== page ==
Darjeeling, July 2, 2017: Caught in the indefinite bandh the Hill schools have decided to extend the summer vacations till situation normalizes. The boarding schools were slated to open this week.
The Gorkha Janmukti Morcha (GJM) on an agitation path has clamped an indefinite bandh in the Hills of North Bengal since June 15. Most of the Hills schools closed down for summer vacation on June 23.
The GJM had provided a 12 hour window allowing vehicles to ferry boarders from the Hill schools to the plains of Siliguri on that day. The schools had then escorted the boarders to Siliguri from where parents and guardians had collected their wards.
"With the bandh continuing we cannot take chances of bringing the boarders back to the schools. Hence we have extended the vacations till further notice. Only after the situation normalizes will we resume classes. If the bandh continues for long then we will have to hold classes during winter and cut down on the winter vacation" stated Father Shajumon, Rector, St. Joseph's school, North Point, Darjeeling.
St. Joseph's school was founded in 1888 by the Jesuits. The school has 520 boarders and 580 day scholars. Classes were scheduled to resume on July 4 after the summer vacation.
Same is the condition of all the Hill schools.
"We have notified the parents and even posted on our official website along with the social network groups that the vacations will continue till further notice. Only after the situation normalizes will we decide on a date to reopen" stated Partha Pratim Dey, Senior Mater, Mount Hermon School, Darjeeling.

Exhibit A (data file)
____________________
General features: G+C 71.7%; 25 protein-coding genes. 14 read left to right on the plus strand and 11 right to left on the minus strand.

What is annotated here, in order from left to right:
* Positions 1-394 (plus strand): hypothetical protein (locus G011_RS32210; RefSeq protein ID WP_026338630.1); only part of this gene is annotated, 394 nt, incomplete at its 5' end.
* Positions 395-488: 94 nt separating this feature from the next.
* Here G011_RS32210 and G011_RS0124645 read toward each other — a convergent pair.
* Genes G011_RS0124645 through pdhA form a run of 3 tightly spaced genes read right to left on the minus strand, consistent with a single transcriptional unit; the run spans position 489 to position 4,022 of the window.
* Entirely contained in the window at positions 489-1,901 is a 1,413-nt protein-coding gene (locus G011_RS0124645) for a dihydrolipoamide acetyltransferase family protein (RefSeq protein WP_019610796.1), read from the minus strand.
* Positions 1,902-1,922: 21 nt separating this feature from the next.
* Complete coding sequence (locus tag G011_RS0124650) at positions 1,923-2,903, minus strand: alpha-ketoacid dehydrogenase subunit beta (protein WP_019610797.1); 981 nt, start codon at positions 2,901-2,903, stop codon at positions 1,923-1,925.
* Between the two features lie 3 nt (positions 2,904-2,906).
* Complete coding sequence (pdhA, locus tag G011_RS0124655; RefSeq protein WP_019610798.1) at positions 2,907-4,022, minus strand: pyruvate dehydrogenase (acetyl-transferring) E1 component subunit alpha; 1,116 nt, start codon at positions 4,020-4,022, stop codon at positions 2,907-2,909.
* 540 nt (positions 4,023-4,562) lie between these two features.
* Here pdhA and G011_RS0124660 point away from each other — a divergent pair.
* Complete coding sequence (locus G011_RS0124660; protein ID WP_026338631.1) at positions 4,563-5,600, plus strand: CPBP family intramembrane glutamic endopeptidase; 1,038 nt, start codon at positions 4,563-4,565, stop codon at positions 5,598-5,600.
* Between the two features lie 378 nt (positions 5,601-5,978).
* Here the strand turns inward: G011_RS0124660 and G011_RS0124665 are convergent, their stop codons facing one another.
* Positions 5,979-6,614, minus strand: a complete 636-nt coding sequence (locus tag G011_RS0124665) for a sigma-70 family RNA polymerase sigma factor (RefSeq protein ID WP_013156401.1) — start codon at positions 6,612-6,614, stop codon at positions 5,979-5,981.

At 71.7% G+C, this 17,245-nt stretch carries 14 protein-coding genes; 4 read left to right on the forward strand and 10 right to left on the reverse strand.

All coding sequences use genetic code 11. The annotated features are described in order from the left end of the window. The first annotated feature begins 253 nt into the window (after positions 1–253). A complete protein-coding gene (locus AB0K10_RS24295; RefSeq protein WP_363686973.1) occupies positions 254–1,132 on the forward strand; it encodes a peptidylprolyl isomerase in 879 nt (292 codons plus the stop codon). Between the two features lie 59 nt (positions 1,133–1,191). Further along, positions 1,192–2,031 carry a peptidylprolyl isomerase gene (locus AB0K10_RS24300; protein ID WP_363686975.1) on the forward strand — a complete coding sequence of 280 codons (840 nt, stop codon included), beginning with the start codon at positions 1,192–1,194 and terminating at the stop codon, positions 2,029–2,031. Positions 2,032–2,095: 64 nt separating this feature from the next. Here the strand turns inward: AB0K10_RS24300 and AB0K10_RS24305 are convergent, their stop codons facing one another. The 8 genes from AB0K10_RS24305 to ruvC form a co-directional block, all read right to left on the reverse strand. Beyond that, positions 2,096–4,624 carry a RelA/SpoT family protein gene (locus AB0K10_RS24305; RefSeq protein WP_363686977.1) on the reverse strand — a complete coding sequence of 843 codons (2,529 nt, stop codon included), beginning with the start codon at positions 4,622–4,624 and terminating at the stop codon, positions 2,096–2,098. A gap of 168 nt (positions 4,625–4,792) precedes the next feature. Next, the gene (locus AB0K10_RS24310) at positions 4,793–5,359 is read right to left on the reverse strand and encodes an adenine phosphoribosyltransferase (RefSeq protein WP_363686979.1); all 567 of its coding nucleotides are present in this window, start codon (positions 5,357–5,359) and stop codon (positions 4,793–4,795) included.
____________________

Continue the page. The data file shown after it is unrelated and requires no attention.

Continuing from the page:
Students from all over the globe study in boarding schools in Darjeeling, Kurseong and Kalimpong. Unrests in the Hills have dealt a blow to the image of Darjeeling as an education hub. Schools fear that if unrests continue there will be mass withdrawals from the schools.
"It took many years to normalize the situation that had been effected by earlier agitations. This year most of the boarding schools in Kurseong had full student strength. Now it will take many years to undo the damage caused by the present unrest" stated Robindro Subba, Director, Himali Boarding School, Kurseong.
The parents of the boarders are bearing the brunt of the ongoing agitation.
"My son is in class 10. This is a very important academic year for his career. I am worried about his academics getting affected owing to the agitation. In Nepal we do not have ICSE schools otherwise I would have withdrawn him and put him in a school in Nepal" stated a parent from Nepal whose son studies in a Darjeeling school.
For many the uncertainty has compounded the problems.
"Usually the school calendar is fixed well in advance. Accordingly travel plans are made in advance along with the tickets for the vacations. We have had to cancel the tickets. As soon as we are informed as to when schools will reopen we will have to make fresh tickets for our wards to travel to Darjeeling." stated Sanjay Roy of Kolkata whose son studies in class 11 in a Hill school.